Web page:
Sometimes the maker community can be dumber than a bag of hammers. If they want a simple open source beehive then sit down with a few good episodes of The New Yankee Workshop and draw up plans someone can download in PDF and follow using a minimal amount of power and hand tools. Many people have power tools and easy access to cheap woodworking tools at home improvement centers. Hell many people already have basic woodworking tools they bought for home improvement projects or to build that table they always wanted to build but never get around to. Most of the work can be done using hand tools. A router should be the most expensive tool needed. The electronics should be bundled as a kit and come pre assembled ready for installation.

    Its a nice design but not enough people will be interested if the CNC part sits between them and a hive. Some will say then find a shop with a CNC and they will do it for you. You could but I bet that shop will charge you a nice "affordable" hourly machine rate and possibly charge for setup and tooling. If they think the design needs to be so complex a CNC is needed then sell the thing as a knocked down kit like Ikea. Might be a little costly but that is when you realize its a stupid idea and that people have been making beehives out of wood by hand for years.

  • CNC milling ? (Score:4, Informative)

    by vikingpower (768921) <exercitussolus@g ... om minus painter> on Thursday December 12, 2013 @02:14AM (#45668359) Homepage Journal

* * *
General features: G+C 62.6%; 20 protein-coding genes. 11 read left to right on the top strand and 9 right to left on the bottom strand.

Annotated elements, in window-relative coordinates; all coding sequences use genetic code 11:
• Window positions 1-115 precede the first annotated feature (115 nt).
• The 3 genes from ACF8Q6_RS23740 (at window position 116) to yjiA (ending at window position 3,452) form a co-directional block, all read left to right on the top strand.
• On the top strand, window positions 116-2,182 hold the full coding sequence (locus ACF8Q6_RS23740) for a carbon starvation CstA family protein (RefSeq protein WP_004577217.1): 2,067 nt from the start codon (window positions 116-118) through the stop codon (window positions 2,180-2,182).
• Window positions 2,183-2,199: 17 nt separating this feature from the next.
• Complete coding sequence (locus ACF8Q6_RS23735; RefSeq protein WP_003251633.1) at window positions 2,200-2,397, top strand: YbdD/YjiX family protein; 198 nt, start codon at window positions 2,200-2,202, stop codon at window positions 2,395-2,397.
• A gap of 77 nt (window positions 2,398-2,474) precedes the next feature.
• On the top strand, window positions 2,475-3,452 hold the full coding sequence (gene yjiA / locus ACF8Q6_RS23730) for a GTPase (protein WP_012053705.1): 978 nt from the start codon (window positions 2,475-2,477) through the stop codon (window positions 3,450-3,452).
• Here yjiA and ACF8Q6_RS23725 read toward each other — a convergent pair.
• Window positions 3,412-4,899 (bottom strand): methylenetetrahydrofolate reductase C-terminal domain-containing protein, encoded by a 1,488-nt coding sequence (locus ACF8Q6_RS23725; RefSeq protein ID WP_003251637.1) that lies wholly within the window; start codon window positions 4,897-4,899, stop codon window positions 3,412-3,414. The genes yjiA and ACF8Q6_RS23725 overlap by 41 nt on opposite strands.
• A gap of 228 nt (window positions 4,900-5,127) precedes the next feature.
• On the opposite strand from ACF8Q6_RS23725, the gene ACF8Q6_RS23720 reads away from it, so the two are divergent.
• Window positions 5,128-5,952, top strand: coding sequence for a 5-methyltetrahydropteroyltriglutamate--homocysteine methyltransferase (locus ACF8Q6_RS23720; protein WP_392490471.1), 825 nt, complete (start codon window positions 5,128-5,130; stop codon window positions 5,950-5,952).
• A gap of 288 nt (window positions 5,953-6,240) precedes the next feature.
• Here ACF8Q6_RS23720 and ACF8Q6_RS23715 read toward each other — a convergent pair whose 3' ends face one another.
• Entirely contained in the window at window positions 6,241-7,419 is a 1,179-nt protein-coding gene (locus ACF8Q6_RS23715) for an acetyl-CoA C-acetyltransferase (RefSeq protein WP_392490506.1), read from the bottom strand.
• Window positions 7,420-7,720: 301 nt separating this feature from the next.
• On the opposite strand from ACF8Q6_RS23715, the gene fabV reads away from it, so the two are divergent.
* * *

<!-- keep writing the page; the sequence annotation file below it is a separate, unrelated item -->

That is not how beehives are made. I should know, I grew up as the son of a beekeeper. It is the "CNC milling" part in this initiative that may make it fail. Beekeepers have other things to do, and are often too money-stretched, than to invest in such equipment.

    Thing is, already 35 years ago the first waves of Varroa mite swept over Europe and killed a bazillion beehives all over the continent. And we still don't have any insight into what CCD exactly is, what combination of factors it is caused by, what factors favorize it. We just and only gained some insight into how Varroa spreads. Apis carnica has hard times ahead...

  • hivetool.net (Score:5, Interesting)

    by village fool (2046524) on Thursday December 12, 2013 @05:55AM (#45669053)
    Folks, check out hivetool.net and hivetool.org. We've been putting sensors in hives for about three years - have about 15 on-line in the southeast US and California. We desperately need DBAs and programmers to help with some of the software tools. I work for a commercial beekeeper in the southeast US. We run about 2000 hives. Last fall we had our first experience with colony collapse. A brief description can bee seen at hivetool.org/cc When you troubleshoot a system that was working, whether it's hardware or software, the first thing you do is undo the last thing you did. In this case it could be the introduction of Neonicitinoids. The EU has banned them for a few years. This is similar legislation in the US: The save the American Pollinators Act of 2013, HR 2692 This is a real problem that is starting to affect the food supply - seen the the price of almonds this year? And yes, we probably have seen this before in the late 1800s- only it was called Disappearing Disease or Dwindling Off. Guess what insecticide was used then?